2021 | Courts

Silver Spring man gets 7 years in prison for jewelry store robbery

Authorities say he and another man stole items worth at least $167K, plus about $8K in cash

File photo

A Silver Spring man was sentenced on Tuesday to seven years in prison after for his part in an armed robbery at a Takoma Park jewelry store nearly two years ago.

Ever Ramiro Torres-Enriquez, 25, was sentenced Tuesday for stealing, with another man, more than 400 pieces of jewelry worth more than $167,000 from a Takoma Park jewelry store, according to the U.S. Attorney’s Office on Wednesday.

They also took more than $7,900 in cash, a U.S. Attorney’s Office press release said.

The jewelry store is not identified.

Torres-Enriquez went into the store on Feb. 16, 2019, and pretended to look for jewelry for his girlfriend, according to his plea agreement.

Then, Douglas Amilcar-Vasquez went into the store with a handgun and demanded cash and jewelry, according to the press release. Torres-Enriquez pulled out a rifle from under his clothing and pointed it at people in the store, demanding money and jewelry.

Torres-Enriquez and Amilcar-Vasquez together took more than $7,900 in cash and more than 400 pieces of jewelry worth $167,067.11, then stole a vehicle from two males and drove away, according to the press release. The vehicle was later recovered.

Torres-Enriquez later pawned some of the jewelry and received $630, according to the press release. He was arrested on June 14, 2019.

Torres-Enriquez’s attorney — Christopher Nieto of the Baltimore-based Nieto Law Office — told Bethesda Beat Wednesday afternoon that his client pleaded guilty to one count each of conspiracy to commit robbery and brandishing a firearm.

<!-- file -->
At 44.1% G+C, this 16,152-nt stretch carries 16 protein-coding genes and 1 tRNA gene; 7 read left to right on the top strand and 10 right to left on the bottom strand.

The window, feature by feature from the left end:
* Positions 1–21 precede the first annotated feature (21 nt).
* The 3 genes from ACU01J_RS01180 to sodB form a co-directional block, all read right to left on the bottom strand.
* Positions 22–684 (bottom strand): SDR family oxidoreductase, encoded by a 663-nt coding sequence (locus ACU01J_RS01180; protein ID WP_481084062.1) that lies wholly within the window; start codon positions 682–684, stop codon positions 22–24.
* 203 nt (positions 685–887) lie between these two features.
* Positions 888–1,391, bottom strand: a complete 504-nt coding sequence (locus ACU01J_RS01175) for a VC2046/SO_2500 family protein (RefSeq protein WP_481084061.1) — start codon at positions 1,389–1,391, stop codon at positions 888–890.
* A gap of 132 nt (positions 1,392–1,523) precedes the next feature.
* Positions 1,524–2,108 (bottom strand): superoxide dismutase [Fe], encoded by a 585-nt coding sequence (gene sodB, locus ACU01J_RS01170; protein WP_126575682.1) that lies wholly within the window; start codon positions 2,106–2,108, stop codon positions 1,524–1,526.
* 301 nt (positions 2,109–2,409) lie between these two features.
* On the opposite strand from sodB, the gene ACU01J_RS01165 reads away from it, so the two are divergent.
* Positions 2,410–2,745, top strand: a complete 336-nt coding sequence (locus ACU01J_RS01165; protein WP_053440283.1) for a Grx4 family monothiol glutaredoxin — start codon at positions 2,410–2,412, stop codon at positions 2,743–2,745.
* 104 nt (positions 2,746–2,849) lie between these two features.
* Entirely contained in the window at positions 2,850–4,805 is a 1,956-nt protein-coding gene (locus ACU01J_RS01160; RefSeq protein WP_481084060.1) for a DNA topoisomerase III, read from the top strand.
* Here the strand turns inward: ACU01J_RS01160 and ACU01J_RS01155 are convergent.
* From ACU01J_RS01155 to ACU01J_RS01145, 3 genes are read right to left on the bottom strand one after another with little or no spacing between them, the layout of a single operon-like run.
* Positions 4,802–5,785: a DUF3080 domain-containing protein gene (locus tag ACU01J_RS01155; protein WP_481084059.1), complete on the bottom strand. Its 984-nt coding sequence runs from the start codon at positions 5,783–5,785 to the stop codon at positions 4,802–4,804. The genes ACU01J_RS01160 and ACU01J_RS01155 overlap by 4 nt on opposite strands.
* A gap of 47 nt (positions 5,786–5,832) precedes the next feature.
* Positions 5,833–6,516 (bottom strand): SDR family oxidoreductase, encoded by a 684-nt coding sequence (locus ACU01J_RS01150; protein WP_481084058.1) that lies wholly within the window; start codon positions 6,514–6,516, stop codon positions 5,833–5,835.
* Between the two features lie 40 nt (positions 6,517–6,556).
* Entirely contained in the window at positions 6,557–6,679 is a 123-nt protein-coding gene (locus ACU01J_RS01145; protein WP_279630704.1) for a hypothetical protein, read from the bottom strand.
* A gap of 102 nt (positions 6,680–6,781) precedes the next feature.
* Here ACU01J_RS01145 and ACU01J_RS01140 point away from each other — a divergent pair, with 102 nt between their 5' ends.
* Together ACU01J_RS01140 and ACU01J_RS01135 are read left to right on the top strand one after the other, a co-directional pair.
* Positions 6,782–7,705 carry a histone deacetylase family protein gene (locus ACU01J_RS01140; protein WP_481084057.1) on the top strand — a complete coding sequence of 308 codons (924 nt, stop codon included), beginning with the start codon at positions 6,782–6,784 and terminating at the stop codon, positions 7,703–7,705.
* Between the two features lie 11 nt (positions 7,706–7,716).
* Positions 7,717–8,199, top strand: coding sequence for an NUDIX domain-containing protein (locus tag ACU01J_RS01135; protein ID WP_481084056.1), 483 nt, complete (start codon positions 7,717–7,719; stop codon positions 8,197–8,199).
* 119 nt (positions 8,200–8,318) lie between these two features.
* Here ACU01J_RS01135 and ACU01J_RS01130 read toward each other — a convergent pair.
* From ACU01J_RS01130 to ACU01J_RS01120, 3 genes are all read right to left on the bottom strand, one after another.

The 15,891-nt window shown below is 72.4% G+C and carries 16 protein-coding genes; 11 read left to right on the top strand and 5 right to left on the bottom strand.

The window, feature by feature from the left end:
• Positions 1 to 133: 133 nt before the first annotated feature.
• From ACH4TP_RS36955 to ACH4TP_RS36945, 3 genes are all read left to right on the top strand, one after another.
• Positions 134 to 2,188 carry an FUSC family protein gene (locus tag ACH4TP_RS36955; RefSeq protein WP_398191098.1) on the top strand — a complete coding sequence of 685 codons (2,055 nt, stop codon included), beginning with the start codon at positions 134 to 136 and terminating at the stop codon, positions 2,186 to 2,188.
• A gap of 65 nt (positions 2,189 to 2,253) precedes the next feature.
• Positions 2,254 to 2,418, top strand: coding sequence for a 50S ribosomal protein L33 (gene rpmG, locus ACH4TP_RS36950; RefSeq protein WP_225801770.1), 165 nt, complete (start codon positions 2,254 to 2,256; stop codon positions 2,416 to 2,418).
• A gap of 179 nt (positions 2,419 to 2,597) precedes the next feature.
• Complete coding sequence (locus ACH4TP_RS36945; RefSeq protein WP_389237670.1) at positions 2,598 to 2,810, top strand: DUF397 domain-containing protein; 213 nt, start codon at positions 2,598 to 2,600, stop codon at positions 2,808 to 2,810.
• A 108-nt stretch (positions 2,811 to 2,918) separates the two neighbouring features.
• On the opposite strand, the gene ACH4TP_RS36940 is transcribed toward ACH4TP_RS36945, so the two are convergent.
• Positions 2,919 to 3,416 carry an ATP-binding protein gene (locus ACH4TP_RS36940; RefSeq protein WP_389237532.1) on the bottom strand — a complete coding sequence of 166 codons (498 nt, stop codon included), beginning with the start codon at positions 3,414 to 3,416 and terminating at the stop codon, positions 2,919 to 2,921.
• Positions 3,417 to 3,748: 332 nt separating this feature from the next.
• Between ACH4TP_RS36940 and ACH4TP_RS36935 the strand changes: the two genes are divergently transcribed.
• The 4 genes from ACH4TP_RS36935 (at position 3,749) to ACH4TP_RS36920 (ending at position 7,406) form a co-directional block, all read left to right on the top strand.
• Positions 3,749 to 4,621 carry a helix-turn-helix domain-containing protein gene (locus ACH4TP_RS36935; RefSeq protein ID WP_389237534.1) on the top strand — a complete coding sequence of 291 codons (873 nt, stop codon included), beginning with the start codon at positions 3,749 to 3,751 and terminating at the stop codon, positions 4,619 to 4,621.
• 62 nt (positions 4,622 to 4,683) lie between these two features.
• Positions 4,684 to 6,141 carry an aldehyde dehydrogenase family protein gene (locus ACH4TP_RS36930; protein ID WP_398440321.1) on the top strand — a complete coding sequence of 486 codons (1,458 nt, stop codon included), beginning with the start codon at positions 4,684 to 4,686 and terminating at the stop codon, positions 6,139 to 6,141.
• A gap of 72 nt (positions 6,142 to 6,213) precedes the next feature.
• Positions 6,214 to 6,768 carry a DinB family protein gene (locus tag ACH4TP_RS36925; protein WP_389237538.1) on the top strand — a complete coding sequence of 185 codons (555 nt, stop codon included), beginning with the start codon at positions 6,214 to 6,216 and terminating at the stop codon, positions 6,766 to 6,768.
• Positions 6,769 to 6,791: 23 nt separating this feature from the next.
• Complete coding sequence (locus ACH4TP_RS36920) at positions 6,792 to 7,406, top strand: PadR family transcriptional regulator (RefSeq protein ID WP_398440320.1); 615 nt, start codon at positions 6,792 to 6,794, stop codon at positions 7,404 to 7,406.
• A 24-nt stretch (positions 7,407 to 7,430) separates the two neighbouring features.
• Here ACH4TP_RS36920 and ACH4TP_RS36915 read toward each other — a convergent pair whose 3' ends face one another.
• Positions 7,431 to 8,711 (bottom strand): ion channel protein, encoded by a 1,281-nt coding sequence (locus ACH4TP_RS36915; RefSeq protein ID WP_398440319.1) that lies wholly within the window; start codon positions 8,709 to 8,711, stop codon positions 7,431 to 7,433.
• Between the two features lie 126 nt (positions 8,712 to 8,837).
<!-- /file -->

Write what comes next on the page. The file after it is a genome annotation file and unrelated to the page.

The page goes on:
The minimum sentence for the brandishing a firearm charge is seven years in prison. Nieto said he and the prosecutors negotiated the sentence.

Nieto explained that seven years and one day is actually the lowest possible sentence, because any prison time Torres-Enriquez received for the conspiracy charge would run consecutively to the firearm sentence.

Nieto said Torres-Enriquez was not the “mastermind” behind the robbery, and that might have been a contributing factor to the lower sentence.

“The government and the court understood that what he did was wrong … [and that] his co-defendant sort of forced him into it,” he said.

Asked why the case went to federal court, Nieto said he wasn’t certain. He said the case had been transferred from Montgomery County’s jurisdiction.

He said it’s possible that federal authorities might have gotten involved because Amilcar-Vasquez had been charged with other robberies, and also because the guns and jewelry were manufactured in other places.

Attorney Daniel Gardner, representing the government, referred questions about the case to Marcy Murphy, a spokeswoman for the U.S. Attorney’s Office.

Murphy wrote in an email to Bethesda Beat that as a policy, the office does not “discuss charging decisions related to any particular case.”

“In general, we cooperate and consult with local prosecutors to determine the most appropriate venue for each defendant based on the facts of the case,” she wrote.

As part of his sentence, Torres-Enriquez also was put on three years of supervised release and he must pay $174,967 in restitution, according to the press release.

Amilcar-Vasquez, who had previously pleaded guilty to the Takoma Park robbery, is scheduled to be sentenced on March 16.

Dan Schere can be reached at daniel.schere@bethesdamagazine.com